Jeremiah 10:23-24; 30:11
“Why should ye be stricken any more? ye will revolt more and more: the whole head is sick, and the whole heart faint. From the sole of the foot even unto the head there is no soundness in it; but wounds, and bruises, and putrifying sores: they have not been closed, neither bound up, neither mollified with ointment. Your country is desolate, your cities are burned with fire: your land, strangers devour it in your presence, and it is desolate, as overthrown by strangers” (Isaiah 1:5-7).
To Israel, it is as if God is saying, “Because you do not learn from correction, further corrections will do you no good,” implying that any reasonable person would simply destroy the entire nation. But the LORD goes on in Isaiah 1:18 to teach how He will do His people good,
“Come now, and let us reason together, saith the LORD: though your sins be as scarlet, they shall be as white as snow; though they be red like crimson, they shall be as wool. If ye be willing and obedient, ye shall eat the good of the land” (Isaiah 1:18-19).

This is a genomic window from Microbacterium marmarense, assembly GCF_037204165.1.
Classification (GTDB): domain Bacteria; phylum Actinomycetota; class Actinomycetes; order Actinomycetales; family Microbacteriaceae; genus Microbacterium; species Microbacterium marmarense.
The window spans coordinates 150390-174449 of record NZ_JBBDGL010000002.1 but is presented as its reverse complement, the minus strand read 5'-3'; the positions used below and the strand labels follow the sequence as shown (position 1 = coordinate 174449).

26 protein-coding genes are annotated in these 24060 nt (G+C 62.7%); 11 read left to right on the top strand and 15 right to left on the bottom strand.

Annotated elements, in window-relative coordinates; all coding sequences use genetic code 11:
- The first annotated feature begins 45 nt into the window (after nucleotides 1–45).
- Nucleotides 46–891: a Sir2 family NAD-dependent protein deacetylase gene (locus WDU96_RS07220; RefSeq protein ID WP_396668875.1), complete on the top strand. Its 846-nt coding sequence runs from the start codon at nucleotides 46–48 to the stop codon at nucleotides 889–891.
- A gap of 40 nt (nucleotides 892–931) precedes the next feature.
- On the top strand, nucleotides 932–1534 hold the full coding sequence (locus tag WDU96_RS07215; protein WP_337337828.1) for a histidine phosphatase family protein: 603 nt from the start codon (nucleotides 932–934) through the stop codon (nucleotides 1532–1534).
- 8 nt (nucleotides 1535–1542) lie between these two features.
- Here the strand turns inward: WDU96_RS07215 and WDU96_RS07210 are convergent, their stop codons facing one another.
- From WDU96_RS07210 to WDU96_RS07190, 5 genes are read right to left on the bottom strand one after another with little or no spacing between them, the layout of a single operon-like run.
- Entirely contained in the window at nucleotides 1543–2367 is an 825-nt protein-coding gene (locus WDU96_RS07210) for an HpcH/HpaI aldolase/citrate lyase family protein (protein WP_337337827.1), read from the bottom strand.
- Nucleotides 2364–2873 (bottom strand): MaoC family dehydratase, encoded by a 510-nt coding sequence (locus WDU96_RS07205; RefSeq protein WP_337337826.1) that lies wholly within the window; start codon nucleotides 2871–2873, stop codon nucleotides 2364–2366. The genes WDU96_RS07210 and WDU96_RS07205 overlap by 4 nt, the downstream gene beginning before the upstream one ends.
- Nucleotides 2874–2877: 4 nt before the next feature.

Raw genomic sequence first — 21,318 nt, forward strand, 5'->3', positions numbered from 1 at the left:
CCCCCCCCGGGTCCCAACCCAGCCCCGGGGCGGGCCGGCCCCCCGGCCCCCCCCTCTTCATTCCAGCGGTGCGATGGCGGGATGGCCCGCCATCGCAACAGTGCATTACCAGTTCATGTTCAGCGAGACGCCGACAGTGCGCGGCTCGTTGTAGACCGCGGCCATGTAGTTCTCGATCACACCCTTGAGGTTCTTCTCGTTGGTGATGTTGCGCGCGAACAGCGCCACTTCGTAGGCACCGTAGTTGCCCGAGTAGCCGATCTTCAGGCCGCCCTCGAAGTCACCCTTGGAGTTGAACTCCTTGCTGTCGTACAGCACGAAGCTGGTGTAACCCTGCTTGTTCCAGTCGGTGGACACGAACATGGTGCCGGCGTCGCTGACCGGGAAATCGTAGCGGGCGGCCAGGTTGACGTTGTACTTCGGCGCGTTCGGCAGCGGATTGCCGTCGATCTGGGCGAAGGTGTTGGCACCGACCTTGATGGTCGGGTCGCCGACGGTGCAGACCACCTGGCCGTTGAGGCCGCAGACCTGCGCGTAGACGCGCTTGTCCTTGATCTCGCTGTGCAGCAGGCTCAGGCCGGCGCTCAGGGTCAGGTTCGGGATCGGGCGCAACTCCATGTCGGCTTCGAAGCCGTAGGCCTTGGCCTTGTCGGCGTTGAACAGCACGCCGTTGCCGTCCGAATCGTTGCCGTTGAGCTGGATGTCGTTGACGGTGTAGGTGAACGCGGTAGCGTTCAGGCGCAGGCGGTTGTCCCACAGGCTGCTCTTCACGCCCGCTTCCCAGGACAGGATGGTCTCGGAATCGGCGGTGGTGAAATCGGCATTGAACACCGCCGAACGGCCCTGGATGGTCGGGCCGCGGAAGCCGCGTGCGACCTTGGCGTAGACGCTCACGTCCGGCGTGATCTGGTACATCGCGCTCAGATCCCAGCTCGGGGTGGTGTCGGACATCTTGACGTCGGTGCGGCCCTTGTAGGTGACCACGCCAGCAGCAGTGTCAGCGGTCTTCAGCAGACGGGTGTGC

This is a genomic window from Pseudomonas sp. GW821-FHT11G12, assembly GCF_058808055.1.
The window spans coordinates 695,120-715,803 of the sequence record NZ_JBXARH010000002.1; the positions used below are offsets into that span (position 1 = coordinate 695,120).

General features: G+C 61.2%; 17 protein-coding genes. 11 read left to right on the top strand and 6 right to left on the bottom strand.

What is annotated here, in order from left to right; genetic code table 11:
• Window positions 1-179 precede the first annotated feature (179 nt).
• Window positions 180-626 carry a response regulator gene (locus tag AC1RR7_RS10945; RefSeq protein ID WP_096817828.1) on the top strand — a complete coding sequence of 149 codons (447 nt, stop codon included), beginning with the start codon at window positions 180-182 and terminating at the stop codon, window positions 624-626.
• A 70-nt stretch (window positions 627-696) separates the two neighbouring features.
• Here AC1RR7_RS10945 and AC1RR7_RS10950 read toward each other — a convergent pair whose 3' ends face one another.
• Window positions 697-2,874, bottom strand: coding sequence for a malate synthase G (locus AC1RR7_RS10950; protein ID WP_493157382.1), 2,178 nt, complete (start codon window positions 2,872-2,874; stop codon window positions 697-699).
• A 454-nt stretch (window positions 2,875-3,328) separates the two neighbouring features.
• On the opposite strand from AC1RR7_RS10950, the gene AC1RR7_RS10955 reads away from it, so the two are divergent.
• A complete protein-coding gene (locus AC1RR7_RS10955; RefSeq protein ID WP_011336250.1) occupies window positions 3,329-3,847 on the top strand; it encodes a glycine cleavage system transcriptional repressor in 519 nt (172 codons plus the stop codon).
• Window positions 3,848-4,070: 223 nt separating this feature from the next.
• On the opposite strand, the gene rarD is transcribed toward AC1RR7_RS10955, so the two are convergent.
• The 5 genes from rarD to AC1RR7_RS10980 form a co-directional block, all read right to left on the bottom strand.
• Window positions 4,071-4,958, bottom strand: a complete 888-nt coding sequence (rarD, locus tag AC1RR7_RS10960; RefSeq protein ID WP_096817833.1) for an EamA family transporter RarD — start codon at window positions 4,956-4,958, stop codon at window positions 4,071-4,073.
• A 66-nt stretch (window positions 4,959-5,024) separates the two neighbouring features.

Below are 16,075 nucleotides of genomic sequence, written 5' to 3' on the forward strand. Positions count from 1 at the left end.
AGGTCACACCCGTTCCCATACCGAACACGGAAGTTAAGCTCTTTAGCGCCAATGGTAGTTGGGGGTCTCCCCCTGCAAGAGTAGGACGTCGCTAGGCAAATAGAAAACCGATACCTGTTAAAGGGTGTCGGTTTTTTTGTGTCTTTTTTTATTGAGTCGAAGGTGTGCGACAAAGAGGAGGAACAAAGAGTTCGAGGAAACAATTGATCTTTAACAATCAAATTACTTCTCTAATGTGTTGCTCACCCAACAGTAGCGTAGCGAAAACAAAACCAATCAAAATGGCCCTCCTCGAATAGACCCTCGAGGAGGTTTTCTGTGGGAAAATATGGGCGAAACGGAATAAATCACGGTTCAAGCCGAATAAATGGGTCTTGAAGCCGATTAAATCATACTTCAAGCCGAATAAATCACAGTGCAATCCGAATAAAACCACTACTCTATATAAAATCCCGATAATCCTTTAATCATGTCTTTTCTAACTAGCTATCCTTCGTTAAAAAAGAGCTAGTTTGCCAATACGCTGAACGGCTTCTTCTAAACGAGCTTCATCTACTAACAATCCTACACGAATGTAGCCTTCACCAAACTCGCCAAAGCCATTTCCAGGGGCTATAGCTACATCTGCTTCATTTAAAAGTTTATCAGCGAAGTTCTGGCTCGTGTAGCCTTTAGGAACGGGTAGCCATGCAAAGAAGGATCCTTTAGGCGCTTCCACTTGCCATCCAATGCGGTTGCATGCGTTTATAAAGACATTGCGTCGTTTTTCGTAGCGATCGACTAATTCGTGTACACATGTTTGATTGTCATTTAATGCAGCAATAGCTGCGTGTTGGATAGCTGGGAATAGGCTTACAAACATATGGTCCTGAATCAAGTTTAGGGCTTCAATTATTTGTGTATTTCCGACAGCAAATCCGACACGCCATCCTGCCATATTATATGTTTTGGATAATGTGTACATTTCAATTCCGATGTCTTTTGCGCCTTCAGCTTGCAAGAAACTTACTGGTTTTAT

Free, full and complete forgiveness, because of Christ’s work alone for us, taught to us in our heart by the Spirit of God, out of the misery of our sin, is the only thing that causes us to love and worship God and be obedient to Him. Everything else irritates our flesh.
But back to Jeremiah. The people did not listen to him or believe God. Many false prophets told the people “smooth words”, that Nebuchadnezzar would not destroy Jerusalem and take them captive, as God had said. Nevertheless, Jeremiah faithfully told the people God’s word, though it cost him much personal pain and loss in this life.
The people were not calling on God. In Jeremiah 10:23-24, Jeremiah turns from speaking to the people to speaking to God in prayer and supplication as the people ought to have done. He personifies the nation and prays what they should have been praying, but did not. His prayer teaches us God’s sovereignty, His loving correction of His people for their good, and what every child of God should do in trouble: call on God as He reveals Himself in Christ.
O LORD, I know that the way of man is not in himself: it is not in man that walketh to direct his steps. O LORD, correct me, but with judgment; not in thine anger, lest thou bring me to nothing (Jeremiah 10:23-24).